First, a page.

Round seven approaches and AFL teams are desperately juggling list management and selection choices in the hope it will give them an edge for the weekend’s games. For teams whose win/loss ledger sits at 50%, such as the Adelaide Crows, there’s considerable pressure to make the right choices, as too many more losses and their slim chance at finals will be in jeopardy.

Adelaide are under tremendous pressure to succeed. After a brilliant 2012 campaign, 2013 was littered with disappointment and a failure to even make the eight. Comparatively, the poorer, less successful crosstown rival in Port Adelaide are thriving, which makes Adelaide’s inconsistent form burn supporters and the club even more.

The culmination of such pressures can result in a club making hasty, and often incorrect decisions — in this case, Adelaide could have taken a major risk in playing Taylor Walker against Melbourne. Walker is barely 12 months recuperated from a knee injury that’s been described as being closer to a car crash than an atypical AFL player ACL injury.

While rehabilitation techniques have improved considerably since 2006, the last time a player’s knee injury was described as a ‘car crash’ in Adelaide was to promising young forward Trent Hentschel, who ultimately retired from AFL in 2008 after managing just 10 games post injury. Hentschel worked hard, and rehabilitated well, but suffered from persistent hamstring and back injuries as a result of the initial damage to his knee.

Less than a month ago there was concern that Walker’s return would be delayed due to hamstring soreness. While the dynamic power forward managed approximately 75% game with the Crows reserve team in the SANFL against struggling Glenelg, the local competition is well off the pace of an AFL game. Courtenay Dempsey was thrown into the frenetic pace of the Anzac Day clash and was clearly not equipped for the required pace after not playing football at any level this year.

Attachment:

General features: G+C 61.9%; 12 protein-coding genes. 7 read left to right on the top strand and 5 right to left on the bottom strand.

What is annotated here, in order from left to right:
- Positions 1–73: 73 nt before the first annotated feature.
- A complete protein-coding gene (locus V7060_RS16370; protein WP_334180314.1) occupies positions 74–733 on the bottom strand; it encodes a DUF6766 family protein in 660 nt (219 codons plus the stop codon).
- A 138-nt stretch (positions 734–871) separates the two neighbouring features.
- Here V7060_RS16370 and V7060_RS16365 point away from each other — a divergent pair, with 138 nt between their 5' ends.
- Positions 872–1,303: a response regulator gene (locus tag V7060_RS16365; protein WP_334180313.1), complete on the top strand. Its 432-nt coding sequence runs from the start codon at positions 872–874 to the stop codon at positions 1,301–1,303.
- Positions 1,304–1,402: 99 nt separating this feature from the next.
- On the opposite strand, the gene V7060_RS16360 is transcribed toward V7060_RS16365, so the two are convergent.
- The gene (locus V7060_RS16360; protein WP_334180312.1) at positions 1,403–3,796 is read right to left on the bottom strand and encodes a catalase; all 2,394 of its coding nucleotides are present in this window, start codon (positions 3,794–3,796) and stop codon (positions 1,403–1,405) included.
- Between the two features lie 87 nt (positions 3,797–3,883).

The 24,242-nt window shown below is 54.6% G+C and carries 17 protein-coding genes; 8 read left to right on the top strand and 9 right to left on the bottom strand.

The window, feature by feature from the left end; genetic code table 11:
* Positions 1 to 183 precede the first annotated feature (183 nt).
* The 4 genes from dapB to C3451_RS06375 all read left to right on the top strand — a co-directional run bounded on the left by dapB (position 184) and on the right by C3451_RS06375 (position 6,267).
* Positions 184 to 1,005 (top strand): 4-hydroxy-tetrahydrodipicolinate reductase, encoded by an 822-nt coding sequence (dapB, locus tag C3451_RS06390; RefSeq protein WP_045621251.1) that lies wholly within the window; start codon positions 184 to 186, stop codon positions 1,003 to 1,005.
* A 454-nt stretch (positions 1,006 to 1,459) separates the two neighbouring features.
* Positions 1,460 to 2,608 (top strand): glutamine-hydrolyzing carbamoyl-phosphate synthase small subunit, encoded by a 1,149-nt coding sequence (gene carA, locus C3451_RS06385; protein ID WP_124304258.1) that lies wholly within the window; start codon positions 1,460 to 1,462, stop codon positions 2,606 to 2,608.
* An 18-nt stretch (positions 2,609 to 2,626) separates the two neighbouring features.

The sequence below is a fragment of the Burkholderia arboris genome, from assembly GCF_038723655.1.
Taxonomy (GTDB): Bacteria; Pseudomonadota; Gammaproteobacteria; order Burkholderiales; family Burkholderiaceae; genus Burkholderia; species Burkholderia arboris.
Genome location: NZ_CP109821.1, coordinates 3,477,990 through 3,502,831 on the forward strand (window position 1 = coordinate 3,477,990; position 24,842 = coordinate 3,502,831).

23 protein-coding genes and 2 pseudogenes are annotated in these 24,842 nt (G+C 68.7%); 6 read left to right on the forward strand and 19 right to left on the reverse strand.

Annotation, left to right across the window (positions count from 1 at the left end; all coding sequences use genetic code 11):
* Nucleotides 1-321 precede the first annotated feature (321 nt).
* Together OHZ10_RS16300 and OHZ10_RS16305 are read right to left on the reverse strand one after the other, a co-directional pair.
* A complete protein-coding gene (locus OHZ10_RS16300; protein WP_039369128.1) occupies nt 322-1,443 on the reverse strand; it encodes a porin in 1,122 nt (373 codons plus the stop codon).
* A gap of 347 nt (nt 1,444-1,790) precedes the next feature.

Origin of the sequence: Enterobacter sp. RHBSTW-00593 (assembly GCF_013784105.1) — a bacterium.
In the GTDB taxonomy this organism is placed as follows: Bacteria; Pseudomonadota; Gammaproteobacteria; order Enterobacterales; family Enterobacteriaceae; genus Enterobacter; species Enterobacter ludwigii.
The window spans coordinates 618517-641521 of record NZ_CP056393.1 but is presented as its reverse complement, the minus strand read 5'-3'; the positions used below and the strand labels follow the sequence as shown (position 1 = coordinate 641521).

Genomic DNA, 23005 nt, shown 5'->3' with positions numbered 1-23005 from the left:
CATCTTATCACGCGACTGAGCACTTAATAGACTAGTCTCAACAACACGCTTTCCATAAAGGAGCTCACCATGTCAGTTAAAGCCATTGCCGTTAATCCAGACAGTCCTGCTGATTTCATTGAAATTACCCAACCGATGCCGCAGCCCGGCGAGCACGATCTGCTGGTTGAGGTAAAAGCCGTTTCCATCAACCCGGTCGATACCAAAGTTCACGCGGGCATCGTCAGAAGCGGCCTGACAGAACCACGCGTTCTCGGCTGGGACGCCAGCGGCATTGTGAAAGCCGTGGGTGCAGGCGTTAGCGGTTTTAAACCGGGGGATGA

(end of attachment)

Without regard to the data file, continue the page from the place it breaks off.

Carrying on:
To inject Walker, who isn’t fully match ready into a forward line that has only just begun to function in Adelaide’s past two games, risks unsettling the team. After losing the first three matches of the season, every win is essential if Adelaide are going to make it into the final eight.

While there is no denying that at peak fitness Walker is in Adelaide’s best 22, with a year out of the game he won’t be anywhere near peak fitness. Tom Lynch, Josh Jenkins, James Podsiadly, Eddie Betts, Jared Petrenko and the rotating Patrick Dangerfield have just started to show some chemistry and familiarity with each other’s movements in the forward 50,  combining for match winning scores.

Leaving the forward line stable for the match against Melbourne, and again for the blockbuster against Collingwood in round nine, could make a huge difference to Adelaide’s chances of winning. While there are never any truly easy games of AFL, playing a team within the top eight is far more difficult than one outside of it  – in the scheme of Adelaide’s season a return against the inconsistent Carlton would be the best game for Walker.

Beyond list consistency, there is also the risk that Walker will injure himself during his return match. Chris Judd returned to an under siege Carlton from an Achilles injury without any time in the VFL, and when pushed to full pace, injured his hamstring. While Walker has complete faith in his knee, commonly back and hamstring injuries are what cause problems after knee surgery.

When Tom Lynch returned to Adelaide’s list after suffering a shoulder injury, he played as the substitute. This can be a good stop-gap to ease a player into a game, but there are risks associated with such a maneuver. An early injury can result in the substitute playing much more game time than the substitute usually does, and in Walker’s case, this could result in extra loading on his body that he’s not ready for.

The temptation to play Walker is high after his excellent 2012 campaign and three goal performance in the reserves. He could have arguably been eased in against Melbourne, given a week off for the bye, and then return in round nine for the Collingwood match, but the probable risks for the young forward are tremendous.

At only 24 years of age, Walker has plenty of football left in front of him, and it would have been a mistake to risk the possible longevity of his career for a perceived short term gain. Adelaide, and Walker, are far better served to minimise risk and maximise fitness, by letting Walker play a few more games in the SANFL, in particular the first blockbuster clash between the Crows and Power reserves teams.